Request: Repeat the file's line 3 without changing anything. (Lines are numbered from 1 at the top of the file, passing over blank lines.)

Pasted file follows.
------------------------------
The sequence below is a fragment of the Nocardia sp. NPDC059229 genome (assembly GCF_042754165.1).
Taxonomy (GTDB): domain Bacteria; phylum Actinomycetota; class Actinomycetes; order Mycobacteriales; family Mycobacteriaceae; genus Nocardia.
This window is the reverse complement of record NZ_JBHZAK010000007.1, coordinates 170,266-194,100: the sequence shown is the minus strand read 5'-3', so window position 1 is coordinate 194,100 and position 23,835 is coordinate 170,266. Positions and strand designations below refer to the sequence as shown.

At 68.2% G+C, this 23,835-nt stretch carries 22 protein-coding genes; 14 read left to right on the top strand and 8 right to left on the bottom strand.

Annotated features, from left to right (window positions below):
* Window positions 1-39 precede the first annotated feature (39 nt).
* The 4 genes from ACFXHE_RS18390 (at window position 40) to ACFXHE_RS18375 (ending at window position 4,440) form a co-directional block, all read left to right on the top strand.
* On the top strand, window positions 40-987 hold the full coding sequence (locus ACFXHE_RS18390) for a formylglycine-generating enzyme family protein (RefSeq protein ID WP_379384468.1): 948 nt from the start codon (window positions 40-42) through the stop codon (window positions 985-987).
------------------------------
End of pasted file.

This window is the reverse complement of record NZ_JBHZAK010000007.1, coordinates 170,266-194,100: the sequence shown is the minus strand read 5'-3', so window position 1 is coordinate 194,100 and position 23,835 is coordinate 170,266. Positions and strand designations below refer to the sequence as shown.